Yes, the state regulators have said they will be reviewing the actual medical records for the events that we have identified as a result of our investigation. this is what really needs to be done: audit the charts to see if they have been underreporting.
The hospitals can be penalized and fined for any unreported sentinel events, up to $100 for every day they went unreported, for any event after mid-2009. Those fines could add up if our investigation is accurate. But again, we have to emphasize that these are their self-reported inpatient records, and they're based on billing codes. We don't have the medical charts, and that's what needs to be reviewed.
Why are hospitals so reluctant to give people this information?
They say it's for liability reasons, and also because it could create a "culture of fear," where hospital employees and doctors would be afraid to report anything because it could become known.
Others say it's flat out because of money. this is a competitive business and they need to draw patients to their facilities. If it was known how many times their patients were injured and harmed, it might cause patients to go elsewhere.
What's unfortunate is that I have yet to hear a Las Vegas hospital take pride in pronouncing that patients come first -- and that means they're going to disclose these preventable incidents of harm and strive to improve and eliminate them. there's a great opportunity for the Las VEgas hospital that wants to stand out in the market by staffing up, establishing best practices, and refusing to tolerate anything less than the best. So far none have taken it.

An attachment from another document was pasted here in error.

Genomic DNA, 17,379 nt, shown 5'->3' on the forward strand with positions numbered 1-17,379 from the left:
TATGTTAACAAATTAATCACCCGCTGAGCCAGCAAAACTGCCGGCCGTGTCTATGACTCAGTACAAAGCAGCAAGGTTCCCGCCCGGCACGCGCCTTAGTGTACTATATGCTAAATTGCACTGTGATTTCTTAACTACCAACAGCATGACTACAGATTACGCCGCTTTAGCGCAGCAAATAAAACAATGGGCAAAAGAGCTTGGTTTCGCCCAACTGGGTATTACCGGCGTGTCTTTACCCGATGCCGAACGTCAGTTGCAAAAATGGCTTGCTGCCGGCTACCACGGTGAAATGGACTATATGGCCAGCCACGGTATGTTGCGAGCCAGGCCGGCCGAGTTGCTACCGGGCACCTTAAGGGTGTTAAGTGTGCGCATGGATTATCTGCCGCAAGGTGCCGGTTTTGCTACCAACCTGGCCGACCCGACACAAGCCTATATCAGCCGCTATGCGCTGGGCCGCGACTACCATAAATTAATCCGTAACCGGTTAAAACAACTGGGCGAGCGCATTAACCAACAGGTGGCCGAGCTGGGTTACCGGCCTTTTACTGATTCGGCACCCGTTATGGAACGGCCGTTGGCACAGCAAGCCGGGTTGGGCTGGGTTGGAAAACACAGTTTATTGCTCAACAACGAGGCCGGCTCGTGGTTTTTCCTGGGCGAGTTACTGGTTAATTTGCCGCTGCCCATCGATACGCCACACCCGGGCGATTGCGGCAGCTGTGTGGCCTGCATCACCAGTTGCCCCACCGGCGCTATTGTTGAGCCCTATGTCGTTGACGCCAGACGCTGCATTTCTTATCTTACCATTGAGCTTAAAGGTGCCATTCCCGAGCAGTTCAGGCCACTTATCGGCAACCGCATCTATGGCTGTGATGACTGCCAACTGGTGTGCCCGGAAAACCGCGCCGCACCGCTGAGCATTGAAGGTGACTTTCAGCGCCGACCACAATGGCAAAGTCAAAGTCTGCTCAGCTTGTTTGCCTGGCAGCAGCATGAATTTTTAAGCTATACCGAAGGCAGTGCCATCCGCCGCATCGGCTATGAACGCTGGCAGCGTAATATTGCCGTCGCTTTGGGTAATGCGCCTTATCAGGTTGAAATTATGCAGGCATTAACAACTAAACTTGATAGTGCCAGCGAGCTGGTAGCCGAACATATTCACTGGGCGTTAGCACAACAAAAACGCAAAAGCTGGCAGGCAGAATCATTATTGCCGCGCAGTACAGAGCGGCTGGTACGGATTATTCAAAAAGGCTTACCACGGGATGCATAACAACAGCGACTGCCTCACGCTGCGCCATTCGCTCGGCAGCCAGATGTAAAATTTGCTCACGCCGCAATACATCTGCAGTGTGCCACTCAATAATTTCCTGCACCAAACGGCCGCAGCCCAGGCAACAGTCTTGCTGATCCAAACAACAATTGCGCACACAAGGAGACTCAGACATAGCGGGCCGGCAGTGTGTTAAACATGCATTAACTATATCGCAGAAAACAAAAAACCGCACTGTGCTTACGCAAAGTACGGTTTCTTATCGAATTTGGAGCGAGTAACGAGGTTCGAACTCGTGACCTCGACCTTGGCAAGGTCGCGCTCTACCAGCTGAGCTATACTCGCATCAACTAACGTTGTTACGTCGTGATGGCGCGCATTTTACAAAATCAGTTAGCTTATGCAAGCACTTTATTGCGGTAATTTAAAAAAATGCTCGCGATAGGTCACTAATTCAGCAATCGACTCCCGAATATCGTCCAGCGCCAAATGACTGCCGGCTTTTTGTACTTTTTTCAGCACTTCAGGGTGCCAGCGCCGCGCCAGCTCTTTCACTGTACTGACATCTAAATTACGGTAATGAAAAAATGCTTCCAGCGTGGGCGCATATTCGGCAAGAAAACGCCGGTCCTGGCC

How did you get the people for your you story? Did they contact you or did you find out about their stories through court records? Regardless, very say situations.
By the way, by "stepping up," I mean that they need to be transparent with the public.
I often have people contact me with horror stories about health care, and so some I track that way. People have nowhere else to turn in some cases.
I got other cases from court records. And I also have medical providers contact me at times -- not in a way that discloses anything private. But I have many insiders who let me know when things go wrong.
This is another indication that there is a breakdown with the regulatory system. People who come to me have tried to go elsewhere, and they have not had any justice done.
What's next in your series of stories?
I can't be specific yet, but we'll be presenting stories that will have the maximum relevance for the community. This data is incredibly revealing and it's a shame that people have not had access to it before now.
We certainly appreciate the feedback we've received, and I encourage patients, doctors, nurses, hospital executives and anyone else who is interested to call me at 259-2330. This is an ongoing process and will be one of the Sun's main focuses in 2010.